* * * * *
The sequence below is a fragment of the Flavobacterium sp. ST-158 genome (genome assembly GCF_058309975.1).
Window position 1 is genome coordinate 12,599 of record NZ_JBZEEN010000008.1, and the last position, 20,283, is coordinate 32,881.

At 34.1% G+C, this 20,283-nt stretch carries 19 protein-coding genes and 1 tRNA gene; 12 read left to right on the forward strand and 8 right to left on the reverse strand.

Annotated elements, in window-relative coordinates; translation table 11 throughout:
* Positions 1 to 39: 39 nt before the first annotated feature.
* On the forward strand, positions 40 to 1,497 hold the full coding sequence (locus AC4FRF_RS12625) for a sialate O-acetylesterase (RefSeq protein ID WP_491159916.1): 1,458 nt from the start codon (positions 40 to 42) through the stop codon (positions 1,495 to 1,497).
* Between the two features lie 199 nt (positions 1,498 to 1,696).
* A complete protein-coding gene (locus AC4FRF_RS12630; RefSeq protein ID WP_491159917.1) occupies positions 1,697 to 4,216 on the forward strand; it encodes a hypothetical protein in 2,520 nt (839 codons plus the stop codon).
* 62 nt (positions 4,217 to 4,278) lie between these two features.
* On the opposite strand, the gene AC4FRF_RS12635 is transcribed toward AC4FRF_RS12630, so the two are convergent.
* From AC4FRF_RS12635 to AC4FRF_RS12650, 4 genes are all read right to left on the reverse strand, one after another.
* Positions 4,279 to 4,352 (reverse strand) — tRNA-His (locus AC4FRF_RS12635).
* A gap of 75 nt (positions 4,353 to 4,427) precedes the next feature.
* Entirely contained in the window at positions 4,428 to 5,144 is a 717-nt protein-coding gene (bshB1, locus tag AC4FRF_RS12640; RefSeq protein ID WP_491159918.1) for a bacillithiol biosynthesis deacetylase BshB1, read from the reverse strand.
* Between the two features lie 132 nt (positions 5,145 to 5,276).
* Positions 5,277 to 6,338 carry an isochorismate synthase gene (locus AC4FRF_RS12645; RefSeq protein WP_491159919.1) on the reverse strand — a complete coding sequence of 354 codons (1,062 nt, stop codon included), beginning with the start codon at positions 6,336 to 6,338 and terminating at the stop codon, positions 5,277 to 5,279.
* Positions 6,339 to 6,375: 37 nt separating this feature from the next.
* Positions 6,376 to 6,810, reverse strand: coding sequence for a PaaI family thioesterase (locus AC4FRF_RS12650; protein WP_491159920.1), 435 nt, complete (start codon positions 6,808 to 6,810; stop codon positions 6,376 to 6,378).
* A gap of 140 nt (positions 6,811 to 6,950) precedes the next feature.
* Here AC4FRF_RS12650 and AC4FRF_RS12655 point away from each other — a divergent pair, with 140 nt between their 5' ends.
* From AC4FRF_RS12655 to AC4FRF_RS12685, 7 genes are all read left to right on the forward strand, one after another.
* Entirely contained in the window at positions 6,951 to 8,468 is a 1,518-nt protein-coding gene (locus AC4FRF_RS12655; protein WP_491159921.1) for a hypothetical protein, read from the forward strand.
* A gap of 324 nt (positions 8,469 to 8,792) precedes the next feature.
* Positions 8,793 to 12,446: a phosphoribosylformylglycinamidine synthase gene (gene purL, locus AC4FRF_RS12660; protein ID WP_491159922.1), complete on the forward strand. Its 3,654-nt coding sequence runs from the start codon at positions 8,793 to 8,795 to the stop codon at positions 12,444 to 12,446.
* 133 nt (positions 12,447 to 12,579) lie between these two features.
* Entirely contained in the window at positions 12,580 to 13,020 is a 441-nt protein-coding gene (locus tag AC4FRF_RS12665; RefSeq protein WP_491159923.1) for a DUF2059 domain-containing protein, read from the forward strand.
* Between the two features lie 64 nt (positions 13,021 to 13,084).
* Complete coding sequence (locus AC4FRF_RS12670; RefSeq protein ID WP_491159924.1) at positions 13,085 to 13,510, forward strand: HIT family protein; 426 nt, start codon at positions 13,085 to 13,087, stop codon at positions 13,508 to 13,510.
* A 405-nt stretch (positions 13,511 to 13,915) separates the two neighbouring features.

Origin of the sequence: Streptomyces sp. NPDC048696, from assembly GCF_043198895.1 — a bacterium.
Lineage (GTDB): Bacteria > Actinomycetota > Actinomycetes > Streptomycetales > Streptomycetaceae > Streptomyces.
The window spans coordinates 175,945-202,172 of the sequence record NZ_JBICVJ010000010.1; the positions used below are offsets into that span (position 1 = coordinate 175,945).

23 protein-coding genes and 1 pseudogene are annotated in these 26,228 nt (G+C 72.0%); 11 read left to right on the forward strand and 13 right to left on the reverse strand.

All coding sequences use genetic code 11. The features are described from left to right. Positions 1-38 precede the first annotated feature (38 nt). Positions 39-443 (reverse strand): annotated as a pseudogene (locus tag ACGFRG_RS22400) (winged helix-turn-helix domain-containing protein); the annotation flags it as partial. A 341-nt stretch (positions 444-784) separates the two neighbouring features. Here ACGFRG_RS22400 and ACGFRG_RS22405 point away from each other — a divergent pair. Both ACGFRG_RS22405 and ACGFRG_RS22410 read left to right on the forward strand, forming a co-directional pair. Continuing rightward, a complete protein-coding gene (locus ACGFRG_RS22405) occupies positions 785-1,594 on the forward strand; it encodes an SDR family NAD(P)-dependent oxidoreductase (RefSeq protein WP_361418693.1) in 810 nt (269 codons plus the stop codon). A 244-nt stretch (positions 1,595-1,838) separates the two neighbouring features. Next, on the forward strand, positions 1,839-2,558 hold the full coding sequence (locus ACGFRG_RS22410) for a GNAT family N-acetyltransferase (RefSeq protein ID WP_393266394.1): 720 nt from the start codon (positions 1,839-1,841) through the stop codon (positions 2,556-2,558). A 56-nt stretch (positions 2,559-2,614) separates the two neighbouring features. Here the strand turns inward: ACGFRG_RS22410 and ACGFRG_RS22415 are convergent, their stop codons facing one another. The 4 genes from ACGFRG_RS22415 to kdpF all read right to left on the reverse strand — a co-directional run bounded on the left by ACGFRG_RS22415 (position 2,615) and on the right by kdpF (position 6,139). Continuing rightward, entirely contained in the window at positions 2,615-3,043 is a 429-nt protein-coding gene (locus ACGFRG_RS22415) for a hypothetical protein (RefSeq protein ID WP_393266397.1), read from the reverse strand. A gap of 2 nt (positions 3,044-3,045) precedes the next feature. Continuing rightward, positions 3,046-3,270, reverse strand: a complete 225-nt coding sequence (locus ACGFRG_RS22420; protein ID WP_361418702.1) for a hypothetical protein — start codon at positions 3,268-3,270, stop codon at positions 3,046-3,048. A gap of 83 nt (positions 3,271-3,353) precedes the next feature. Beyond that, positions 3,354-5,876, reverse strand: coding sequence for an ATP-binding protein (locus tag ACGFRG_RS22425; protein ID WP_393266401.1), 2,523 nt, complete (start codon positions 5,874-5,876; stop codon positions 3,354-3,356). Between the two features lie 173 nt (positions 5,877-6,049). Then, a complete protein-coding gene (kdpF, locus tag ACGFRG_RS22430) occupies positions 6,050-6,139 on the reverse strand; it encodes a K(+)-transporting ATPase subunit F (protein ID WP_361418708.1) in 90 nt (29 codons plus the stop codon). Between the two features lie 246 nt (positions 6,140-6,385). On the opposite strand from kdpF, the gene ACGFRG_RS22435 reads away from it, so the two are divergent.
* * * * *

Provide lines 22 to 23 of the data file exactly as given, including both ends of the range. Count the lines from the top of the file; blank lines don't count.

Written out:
* Entirely contained in the window at positions 6,951 to 8,468 is a 1,518-nt protein-coding gene (locus AC4FRF_RS12655; protein WP_491159921.1) for a hypothetical protein, read from the forward strand.
* A gap of 324 nt (positions 8,469 to 8,792) precedes the next feature.